Does seagrass influence the behavioural and physiological response to flow in juvenile snapper (Pagrus auratus)?
Cooper, J. (2015). Does seagrass influence the behavioural and physiological response to flow in juvenile snapper (Pagrus auratus)? (Thesis, Master of Science (Research) (MSc(Research))). University of Waikato, Hamilton, New Zealand. Retrieved from https://hdl.handle.net/10289/9495
Permanent Research Commons link: https://hdl.handle.net/10289/9495
Many juvenile fish species are associated with structural habitats, potentially benefiting them from reduced predation and competition as well as enhanced feeding opportunities. It is also possible that structural habitats may provide a refuge from flow. Research on juvenile snapper in New Zealand has largely focused on their habitat preference. Juvenile snapper (Pagrus auratus) have been observed in close proximity to seagrass (Zostera muelleri) in New Zealand estuaries and I tested whether this association offered a refuge from flow. In an annular flume I exposed two cohorts of juvenile snapper 4.1 ± 0.5 cm and 8.9 ± 0.7 cm in length to sequential increases of flow speed (approximately 1 body length per second every 15 minutes). Flow speed increased at 3 cm s⁻¹ every 15 minutes for the smaller cohort of juvenile snapper, and 8 cm s⁻¹ for the larger cohort of juvenile snapper. Juvenile snapper were exposed to three treatments comprising of; bare, mixed (seagrass, bare and edge habitat) and full seagrass coverage. Fish behaviour was observed and critical swimming speed (Ucrit) estimated (i.e. the flow at which fish can no longer maintain position). Juvenile snapper were exposed to flow speeds that are representative of current flows in New Zealand estuaries and harbours. A startle response was recorded at the end as an indicator of fatigue and from larger juveniles a blood sample was collected via caudal puncture to determine if there were any physiological advantages offered by seagrass, by analysing stress indicators (based on lactate, triglyceride, glucose, haemoglobin and haematocrit). Velocity profiles indicated that the seagrass treatment and sampling points 2 (seagrass upstream and downstream) and 9 (5 cm into the leading edge of seagrass) from the mixed treatment dampened the flow speed within the annular flume. This result may be responsible for the increased percentage of time spent utilising the edge habitat as flow velocity increased, indicating that juvenile snapper seek refuge from high flows in or on the leading edge of seagrass patches. These results are consistent with an increase in critical swimming speed with increasing seagrass coverage (smaller juvenile snapper – bare = 19.47, mixed = 21.13, seagrass = 21.66 cm s⁻¹) (larger juvenile snapper – bare = 52.23, mixed = 58.89, seagrass = 60.31 cm s⁻¹). Physiological indicators, triglyceride, yielded significant differences between the bare treatment (1.40 mM) compared to the mixed (1.05 mM) and seagrass (1.01 mM) treatments, suggesting that energy stores were more readily utilised as energy expenditure increased where structural complexity was absent. The bare treatment also produced the highest values for both lactate and glucose, however, results were not significant. Mean cell haemoglobin concentration and total haemoglobin concentration did not yield significant differences between treatments. Whilst producing positive trends, results suggest that the effect of structural complexity was subtle in the annular flume. These findings have important implications for other hypotheses to explain the association between juvenile snapper and seagrass beds.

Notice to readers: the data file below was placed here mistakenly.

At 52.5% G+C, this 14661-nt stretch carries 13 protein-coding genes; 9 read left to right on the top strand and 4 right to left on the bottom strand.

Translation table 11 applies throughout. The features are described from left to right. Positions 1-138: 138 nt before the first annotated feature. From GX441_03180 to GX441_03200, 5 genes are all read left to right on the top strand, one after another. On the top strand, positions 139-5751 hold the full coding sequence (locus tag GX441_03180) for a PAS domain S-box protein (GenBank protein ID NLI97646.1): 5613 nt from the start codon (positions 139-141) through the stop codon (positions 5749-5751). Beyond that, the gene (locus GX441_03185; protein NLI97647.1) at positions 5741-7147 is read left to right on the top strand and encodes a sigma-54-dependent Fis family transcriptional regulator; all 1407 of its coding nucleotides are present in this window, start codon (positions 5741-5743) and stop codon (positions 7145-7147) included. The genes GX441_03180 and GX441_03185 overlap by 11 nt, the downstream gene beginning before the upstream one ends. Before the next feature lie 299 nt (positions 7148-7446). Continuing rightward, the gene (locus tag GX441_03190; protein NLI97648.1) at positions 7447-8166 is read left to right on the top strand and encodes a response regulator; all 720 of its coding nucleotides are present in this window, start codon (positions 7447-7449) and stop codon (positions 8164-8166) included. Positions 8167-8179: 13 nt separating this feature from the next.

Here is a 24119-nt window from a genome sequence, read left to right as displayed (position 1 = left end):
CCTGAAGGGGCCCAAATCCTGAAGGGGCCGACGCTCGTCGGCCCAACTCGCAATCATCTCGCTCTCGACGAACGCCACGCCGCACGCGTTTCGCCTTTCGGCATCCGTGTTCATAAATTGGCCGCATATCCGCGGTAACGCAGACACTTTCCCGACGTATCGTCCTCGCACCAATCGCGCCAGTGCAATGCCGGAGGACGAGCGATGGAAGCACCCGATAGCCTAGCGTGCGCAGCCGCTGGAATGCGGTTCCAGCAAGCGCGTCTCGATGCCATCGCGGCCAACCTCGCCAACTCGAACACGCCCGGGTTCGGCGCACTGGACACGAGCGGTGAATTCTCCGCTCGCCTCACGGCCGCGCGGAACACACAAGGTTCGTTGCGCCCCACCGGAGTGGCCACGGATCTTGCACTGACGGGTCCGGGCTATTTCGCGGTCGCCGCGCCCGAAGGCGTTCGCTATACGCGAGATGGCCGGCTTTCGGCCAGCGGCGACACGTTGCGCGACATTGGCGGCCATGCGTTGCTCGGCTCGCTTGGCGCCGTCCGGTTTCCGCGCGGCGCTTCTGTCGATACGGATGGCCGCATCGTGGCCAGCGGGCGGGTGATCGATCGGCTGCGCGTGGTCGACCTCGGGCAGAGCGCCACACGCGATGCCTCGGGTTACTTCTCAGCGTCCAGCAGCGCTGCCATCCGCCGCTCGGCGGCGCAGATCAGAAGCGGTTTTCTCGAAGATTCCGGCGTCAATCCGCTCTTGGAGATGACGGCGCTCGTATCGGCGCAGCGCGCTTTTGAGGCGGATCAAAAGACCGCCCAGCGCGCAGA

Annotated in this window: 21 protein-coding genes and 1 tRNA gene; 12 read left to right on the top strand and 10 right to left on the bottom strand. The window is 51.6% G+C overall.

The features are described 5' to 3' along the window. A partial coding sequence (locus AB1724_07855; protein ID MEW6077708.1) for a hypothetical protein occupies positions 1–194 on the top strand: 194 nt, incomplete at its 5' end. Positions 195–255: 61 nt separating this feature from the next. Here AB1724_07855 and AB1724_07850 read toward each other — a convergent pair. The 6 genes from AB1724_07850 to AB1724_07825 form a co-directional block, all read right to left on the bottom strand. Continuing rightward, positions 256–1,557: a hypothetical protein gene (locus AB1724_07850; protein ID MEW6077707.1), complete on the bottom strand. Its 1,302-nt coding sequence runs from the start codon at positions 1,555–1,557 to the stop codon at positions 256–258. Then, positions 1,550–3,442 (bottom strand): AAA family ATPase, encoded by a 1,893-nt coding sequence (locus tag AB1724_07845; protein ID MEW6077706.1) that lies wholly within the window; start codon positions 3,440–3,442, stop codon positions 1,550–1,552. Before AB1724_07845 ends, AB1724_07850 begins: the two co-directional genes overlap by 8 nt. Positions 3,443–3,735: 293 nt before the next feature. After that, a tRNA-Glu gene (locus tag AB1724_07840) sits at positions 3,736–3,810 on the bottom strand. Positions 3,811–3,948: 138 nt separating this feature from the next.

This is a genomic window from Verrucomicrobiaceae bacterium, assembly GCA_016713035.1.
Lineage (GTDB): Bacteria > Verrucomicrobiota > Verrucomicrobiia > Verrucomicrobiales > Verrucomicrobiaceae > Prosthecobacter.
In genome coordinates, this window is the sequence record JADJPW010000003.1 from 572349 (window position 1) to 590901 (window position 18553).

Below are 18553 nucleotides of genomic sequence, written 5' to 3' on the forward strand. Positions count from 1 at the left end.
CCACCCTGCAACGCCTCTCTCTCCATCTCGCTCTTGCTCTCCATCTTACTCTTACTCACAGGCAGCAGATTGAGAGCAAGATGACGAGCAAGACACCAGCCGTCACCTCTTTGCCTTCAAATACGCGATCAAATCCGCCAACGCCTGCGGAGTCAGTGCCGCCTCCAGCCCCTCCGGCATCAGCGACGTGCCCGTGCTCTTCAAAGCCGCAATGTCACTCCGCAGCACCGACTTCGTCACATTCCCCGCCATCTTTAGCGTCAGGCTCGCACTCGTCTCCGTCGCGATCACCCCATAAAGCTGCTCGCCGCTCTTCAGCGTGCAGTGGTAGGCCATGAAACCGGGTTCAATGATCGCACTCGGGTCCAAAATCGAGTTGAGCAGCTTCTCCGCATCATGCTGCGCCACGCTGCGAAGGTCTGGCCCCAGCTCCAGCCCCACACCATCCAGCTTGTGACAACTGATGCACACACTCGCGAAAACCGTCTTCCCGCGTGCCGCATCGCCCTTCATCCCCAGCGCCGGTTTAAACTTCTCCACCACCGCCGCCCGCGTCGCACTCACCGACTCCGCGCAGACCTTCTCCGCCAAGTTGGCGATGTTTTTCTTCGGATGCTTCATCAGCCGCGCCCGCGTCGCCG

University of Waikato
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